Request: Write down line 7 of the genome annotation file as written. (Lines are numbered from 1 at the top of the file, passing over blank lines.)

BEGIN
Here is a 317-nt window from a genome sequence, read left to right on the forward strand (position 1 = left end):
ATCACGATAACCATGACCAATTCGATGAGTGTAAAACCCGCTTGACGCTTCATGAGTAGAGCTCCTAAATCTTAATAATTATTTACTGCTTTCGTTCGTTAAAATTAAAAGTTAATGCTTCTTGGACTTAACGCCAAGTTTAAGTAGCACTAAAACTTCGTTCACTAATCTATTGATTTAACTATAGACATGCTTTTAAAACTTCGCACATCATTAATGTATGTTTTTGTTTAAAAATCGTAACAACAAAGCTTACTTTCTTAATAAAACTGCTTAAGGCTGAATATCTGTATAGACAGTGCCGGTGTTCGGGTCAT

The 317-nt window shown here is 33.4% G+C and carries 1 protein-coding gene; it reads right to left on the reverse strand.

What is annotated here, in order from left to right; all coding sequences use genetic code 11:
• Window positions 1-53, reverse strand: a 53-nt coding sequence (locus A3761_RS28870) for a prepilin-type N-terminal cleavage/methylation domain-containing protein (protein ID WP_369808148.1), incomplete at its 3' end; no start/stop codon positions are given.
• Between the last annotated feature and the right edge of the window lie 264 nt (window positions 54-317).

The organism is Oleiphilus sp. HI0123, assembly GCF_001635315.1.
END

The organism is Oleiphilus sp. HI0123, assembly GCF_001635315.1.